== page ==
Review: Madama Butterfly @ New Oxford Theatre
by Evie Bennett
Ellen Kent’s new production of Puccini’s Madama Butterfly tells the story of the beautiful Japanese girl who falls in love with a visiting American navel lieutenant, ending in devastating results. Set on the Japanese coast, the clever set design showcased the beautiful opulence of a Japanese Garden complete with Buddha statues, paper houses, flowers, and even the faint trickle of water fountains. The result was exquisite. The lack of scenery changes could have made for a somewhat visually monotonous performance, but this was balanced with multiple costume changes throughout, adding vibrancy and interest. In particular, the group of Geisha’s at the beginning of the performance with their colourful intricately embroidered gowns and flamboyant hairstyles added a punch of excitement after the exchange between Mr Pinkerton and the Sol.
"Kent’s adaptation gives a beautiful flavour and magical energy to one of the world’s most popular operas."
The talent of the performers was stunning; their vocals were phenomenally impressive and their ability to capture the emotion and narrative when singing in a different language was captivating and admirable. My only qualm with the production was that the subtitles screen was placed at the top of the stage above the performers making it difficult to understand what was going on whilst also trying to watch the performance. If you are going to see Madama Butterfly I would suggest reading the synopsis thoroughly first so that the subtitles do not detract from the beauty of the performance.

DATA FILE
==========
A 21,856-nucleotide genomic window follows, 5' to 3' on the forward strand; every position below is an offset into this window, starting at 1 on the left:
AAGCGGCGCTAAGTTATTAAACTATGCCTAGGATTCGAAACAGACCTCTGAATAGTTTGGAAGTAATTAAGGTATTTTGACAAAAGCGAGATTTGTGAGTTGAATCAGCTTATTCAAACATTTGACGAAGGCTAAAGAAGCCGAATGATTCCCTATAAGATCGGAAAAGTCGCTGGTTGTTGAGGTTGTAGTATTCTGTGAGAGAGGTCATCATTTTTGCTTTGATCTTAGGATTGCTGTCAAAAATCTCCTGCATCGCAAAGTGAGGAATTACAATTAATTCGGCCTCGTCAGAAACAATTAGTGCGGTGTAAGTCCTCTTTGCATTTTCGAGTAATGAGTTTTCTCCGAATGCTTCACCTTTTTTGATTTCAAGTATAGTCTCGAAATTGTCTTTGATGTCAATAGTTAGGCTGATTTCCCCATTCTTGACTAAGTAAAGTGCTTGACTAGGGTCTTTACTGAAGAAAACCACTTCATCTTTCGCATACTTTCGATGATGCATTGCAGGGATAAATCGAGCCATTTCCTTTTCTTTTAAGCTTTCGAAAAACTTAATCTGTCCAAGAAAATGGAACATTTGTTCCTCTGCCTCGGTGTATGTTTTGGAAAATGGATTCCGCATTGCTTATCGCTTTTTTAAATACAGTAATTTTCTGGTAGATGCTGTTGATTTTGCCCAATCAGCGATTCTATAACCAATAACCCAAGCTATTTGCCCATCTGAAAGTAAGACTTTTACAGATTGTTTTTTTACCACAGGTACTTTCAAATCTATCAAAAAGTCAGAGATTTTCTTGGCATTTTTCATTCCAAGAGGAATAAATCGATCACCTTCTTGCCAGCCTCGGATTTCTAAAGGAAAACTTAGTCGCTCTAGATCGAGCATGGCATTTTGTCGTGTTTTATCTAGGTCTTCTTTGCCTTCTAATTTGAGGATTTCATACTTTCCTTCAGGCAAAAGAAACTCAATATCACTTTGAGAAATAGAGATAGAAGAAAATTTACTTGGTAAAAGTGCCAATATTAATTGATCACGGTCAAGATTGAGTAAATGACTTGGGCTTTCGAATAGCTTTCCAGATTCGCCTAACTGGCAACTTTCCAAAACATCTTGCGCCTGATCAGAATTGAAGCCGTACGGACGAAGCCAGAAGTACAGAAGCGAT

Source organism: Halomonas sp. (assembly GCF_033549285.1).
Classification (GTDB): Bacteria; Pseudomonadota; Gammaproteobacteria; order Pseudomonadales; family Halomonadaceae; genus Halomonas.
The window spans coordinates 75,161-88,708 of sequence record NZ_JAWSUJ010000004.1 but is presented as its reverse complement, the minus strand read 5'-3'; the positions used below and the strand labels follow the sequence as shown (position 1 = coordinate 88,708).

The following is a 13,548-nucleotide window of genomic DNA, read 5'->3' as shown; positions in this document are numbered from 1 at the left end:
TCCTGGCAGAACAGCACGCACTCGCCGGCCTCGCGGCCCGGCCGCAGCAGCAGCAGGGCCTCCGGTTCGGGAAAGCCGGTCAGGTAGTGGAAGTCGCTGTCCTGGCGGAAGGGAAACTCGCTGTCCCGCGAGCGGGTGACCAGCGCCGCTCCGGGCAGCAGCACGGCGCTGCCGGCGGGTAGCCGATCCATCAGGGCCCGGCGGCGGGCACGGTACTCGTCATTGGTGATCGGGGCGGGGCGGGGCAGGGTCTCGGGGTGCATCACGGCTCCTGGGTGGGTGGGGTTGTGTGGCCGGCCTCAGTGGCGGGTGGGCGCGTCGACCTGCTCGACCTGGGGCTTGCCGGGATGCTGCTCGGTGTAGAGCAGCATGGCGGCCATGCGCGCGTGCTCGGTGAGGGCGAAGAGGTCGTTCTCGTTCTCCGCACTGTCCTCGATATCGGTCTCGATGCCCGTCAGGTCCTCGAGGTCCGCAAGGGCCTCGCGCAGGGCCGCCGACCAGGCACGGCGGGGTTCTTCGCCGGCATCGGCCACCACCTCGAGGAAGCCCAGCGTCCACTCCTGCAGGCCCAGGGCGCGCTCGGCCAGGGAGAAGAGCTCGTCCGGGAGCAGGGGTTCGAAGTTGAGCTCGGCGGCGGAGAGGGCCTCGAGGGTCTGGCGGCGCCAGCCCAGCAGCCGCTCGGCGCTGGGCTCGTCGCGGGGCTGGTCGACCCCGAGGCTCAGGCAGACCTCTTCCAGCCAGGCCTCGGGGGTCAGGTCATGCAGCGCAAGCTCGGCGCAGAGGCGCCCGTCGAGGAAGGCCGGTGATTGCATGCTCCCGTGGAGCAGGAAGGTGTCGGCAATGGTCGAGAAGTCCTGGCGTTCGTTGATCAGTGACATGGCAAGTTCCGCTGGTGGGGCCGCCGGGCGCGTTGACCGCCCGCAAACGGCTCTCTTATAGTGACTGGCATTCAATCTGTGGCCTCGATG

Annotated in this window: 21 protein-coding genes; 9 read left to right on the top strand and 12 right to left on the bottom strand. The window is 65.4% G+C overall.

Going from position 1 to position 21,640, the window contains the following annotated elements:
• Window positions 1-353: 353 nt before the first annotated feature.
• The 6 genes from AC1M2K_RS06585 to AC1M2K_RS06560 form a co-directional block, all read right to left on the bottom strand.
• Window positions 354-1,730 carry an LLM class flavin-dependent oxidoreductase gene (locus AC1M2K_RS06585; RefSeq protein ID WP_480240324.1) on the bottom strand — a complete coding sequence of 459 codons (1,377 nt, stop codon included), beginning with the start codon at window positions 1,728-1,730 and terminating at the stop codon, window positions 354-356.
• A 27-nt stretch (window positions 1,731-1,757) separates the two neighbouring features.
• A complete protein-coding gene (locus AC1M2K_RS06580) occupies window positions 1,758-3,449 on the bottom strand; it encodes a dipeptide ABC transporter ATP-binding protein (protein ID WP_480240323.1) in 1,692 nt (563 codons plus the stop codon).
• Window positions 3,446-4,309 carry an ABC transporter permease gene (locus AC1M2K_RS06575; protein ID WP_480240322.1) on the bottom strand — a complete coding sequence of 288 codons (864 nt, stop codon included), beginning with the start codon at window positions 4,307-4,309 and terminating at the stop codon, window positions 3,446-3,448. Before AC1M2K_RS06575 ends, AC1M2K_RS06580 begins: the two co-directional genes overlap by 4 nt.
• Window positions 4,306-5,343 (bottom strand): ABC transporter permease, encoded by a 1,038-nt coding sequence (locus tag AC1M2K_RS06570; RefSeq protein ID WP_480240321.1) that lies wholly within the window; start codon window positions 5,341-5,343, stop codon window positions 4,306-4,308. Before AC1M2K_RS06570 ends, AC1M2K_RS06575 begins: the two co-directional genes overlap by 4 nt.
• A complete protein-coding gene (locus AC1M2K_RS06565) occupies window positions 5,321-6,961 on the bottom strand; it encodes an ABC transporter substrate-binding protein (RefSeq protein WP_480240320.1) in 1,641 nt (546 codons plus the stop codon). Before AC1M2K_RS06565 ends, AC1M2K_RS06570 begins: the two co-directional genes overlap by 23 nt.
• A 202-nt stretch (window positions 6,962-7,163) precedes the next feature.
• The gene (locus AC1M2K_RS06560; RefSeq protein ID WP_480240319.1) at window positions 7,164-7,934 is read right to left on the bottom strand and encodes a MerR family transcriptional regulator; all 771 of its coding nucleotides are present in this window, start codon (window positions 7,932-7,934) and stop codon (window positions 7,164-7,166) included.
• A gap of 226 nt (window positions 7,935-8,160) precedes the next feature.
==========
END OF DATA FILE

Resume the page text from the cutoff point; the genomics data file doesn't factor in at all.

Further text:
Kent’s production included local children from schools and theatre groups in the surrounding towns of Oxford, which added a personal element to the performance. I can imagine how exciting it would be to get to perform on stage, and how informative it must be to expand their knowledge of musical theatre.
It is always so special to be able to see a full orchestra led by an enthusiastic conductor, so this was a real treat to be able to see a full orchestra complete with a very enthusiastic conductor in action. I appreciated the director’s decision to allow the orchestra to have their own moments where the focus was solely on them to allow their talents to shine when they are so often confined to being hidden in a performance.
The incorporation of shadow artistry using Madama Butterfly’s paper house to show time passing was an interesting and contemporary addition to the performance. It also allowed the performance to be viewed by a younger audience by partially concealing the more adult or tragic moments. This was a worthwhile decision, as so many operas are too filled with tragedy and murder that they are inappropriate for children.
Some operas can prove to be a somewhat acquired taste, but Kent’s adaptation gives a beautiful flavour and magical energy to one of the world’s most popular operas.